I accept Supreme Court’s decision, says PM Imran in address to nation – Pakistan

Prime Minister Imran Khan said in a speech to the public on Friday that he accepted the Supreme Court’s ruling the day before.

“I am saddened by the verdict, but I accept it,” the prime minister said.

He said the Vice-Chairman had proposed the National Assembly and canceled the no-confidence bill in light of Article 5 of the Constitution.

“There was foreign interference in Pakistan’s distrust. At least I hoped the SC would look into it. It was a very serious claim that a foreign country was trying to overthrow the government through conspiracy.”

The prime minister said he was at least looking forward to an investigation by the SC.

“The SC could have at least asked for and looked at the documents to determine if we were telling the truth. This is a very big issue and I’m a little disappointed that there hasn’t been any discussion about it at SC.”

Yesterday, the Supreme Court unanimously ruled 5-0 on the decision of the Speaker of the National Assembly on April 3, which overturned the dissolution of the Speaker of the National Assembly by rejecting the proposal of no confidence in the Prime Minister on April 3 by National Assembly Vice Chairman Gasim Suri. PM’s advice.

According to PTI Leader Faisal Javed Khan, PM Imran knew how to solve the problems he was facing. “Obviously the opposition thinks they won, but they don’t. They lost,” he said.

captan We are going to make an important announcement today. He will never disappoint the people.”

After the opposition party celebrated, the prime minister via Twitter announced today that he had convened a federal cabinet meeting and would give a public address.

He said that PTI’s parliamentary committee meeting will also be convened today and “we will continue to fight for Pakistan until the last ball.”

Decision made by the Speaker of the National Assembly in violation of the Constitution

The Supreme Court briefly ruled that the vice-chairman’s ruling was “inconsistent with the Constitution and the law and has no legal effect.”

President Arif Alvi’s decision to dissolve the NA was also ruled “inconsistent with the Constitution and the law and has no legal effect”. – Confident motion.

“, further declares. [National] Assemblies have always existed and continue to exist,” the short spell said.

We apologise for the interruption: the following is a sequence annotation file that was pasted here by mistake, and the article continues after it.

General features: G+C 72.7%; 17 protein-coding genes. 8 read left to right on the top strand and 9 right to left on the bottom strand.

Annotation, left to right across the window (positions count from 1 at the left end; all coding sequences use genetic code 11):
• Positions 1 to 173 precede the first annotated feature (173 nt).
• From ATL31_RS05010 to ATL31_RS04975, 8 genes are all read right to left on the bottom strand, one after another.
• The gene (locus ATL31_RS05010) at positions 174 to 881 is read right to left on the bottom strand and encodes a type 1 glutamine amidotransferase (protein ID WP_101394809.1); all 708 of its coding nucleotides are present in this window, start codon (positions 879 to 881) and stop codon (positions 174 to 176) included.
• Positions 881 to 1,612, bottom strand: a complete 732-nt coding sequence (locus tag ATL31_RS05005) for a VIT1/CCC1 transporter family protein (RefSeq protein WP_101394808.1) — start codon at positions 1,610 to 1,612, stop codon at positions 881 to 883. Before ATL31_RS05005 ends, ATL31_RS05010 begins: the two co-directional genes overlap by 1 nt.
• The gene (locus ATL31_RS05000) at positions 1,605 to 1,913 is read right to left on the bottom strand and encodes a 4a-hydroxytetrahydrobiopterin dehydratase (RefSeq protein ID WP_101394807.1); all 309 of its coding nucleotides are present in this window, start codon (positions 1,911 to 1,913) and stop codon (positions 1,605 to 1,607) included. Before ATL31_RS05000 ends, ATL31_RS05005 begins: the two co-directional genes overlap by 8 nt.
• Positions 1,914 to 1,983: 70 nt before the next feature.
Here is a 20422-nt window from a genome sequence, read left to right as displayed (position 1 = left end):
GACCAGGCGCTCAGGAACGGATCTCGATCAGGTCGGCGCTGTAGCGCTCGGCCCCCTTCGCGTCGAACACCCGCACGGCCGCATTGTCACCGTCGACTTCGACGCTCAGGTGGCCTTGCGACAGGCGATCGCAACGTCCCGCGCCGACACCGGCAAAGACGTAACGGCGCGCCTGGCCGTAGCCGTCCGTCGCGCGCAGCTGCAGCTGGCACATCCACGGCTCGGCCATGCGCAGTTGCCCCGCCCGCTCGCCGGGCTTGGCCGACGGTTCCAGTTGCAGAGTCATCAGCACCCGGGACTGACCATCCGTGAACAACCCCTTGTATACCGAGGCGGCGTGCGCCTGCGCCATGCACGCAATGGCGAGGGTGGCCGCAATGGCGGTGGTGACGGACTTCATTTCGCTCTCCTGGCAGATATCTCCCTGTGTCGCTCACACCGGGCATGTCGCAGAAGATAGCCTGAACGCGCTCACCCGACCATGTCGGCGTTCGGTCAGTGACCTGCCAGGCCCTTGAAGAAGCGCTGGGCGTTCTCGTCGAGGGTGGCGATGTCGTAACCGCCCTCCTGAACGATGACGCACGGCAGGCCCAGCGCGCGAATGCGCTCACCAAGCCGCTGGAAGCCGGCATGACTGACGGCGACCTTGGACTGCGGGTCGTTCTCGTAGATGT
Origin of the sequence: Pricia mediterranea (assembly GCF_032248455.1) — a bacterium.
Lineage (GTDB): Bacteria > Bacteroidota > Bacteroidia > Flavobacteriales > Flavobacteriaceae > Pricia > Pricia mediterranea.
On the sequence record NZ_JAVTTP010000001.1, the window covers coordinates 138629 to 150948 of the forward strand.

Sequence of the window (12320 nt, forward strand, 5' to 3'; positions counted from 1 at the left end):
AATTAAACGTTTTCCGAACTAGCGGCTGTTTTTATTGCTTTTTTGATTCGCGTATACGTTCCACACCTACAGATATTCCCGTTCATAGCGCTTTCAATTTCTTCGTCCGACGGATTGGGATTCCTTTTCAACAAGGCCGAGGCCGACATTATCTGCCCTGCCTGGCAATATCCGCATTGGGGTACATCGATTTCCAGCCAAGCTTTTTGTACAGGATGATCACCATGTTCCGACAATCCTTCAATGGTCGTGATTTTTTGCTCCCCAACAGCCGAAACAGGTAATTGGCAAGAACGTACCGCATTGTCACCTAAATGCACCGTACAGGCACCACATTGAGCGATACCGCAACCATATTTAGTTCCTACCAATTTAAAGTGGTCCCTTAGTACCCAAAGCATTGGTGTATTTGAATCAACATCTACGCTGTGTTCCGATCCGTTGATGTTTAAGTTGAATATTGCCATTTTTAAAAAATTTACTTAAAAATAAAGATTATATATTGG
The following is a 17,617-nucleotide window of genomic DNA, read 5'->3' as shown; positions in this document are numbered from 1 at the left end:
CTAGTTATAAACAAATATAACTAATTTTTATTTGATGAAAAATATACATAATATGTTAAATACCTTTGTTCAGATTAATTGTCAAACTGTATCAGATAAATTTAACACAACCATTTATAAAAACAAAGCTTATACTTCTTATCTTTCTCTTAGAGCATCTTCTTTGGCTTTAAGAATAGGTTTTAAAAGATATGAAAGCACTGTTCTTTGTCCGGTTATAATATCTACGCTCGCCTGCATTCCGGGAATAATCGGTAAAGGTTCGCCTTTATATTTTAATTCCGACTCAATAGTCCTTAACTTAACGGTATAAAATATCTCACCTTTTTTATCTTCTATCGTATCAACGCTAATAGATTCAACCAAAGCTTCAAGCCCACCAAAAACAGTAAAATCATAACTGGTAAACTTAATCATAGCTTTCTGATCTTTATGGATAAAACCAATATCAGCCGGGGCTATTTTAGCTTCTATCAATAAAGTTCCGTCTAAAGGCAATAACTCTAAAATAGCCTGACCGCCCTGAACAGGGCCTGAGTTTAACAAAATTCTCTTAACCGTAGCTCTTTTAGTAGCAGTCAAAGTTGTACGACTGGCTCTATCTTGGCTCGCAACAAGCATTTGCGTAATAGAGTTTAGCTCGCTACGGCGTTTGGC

The court’s verdict put the prime minister and cabinet back in place. In response, we declare that the Prime Minister, Federal Minister, Secretary of State, and aides will return to their respective positions.”

The court also ordered that the National Assembly be reconvened by 10:30 am on Saturday (tomorrow), saying that the National Assembly cannot resume unless the no-confidence bill for Prime Minister Imran is closed.

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The joint opposition party submitted a bill of no confidence to the Prime Minister to the NA Secretariat on March 8.

In the days that followed, the country’s political landscape was buzzing with activity as parties and individuals changed alliances and the PTI and opposition parties traded barbs and claims along with bolstered efforts to ensure success in a contest of no confidence.

Eventually, the main allies of the ruling PTI, the Balochistan Awami Party and the Muttahida Qaumi Movement-Pakistan, left the government to join the opposition, resulting in Prime Minister Imran losing his majority in the House of Representatives.

It was expected that Prime Minister Imran would resign if the vote on this item on April 3 went as scheduled. Meanwhile, the joint opposition nominated Shehbaz Sharif for the top office.

However, before the vote, the vice-chairman who presided over the session dismissed the no-confidence agenda with a shocking ruling that it violated Article 5 of the Constitution, which mandated loyalty to the state.

According to the vice chairman, the no-confidence agreement was part of a foreign conspiracy to oust Imran, and the National Security Council and the federal cabinet saw evidence in the form of a ‘threat letter’ to Pakistan. foreign ambassadors.

Shortly after Suri invoked the session after he came to power, the prime minister gave a public address on television, saying he had advised the president to dissolve the National Assembly. Hours later, the president issued a notice to dissolve the House of Representatives.

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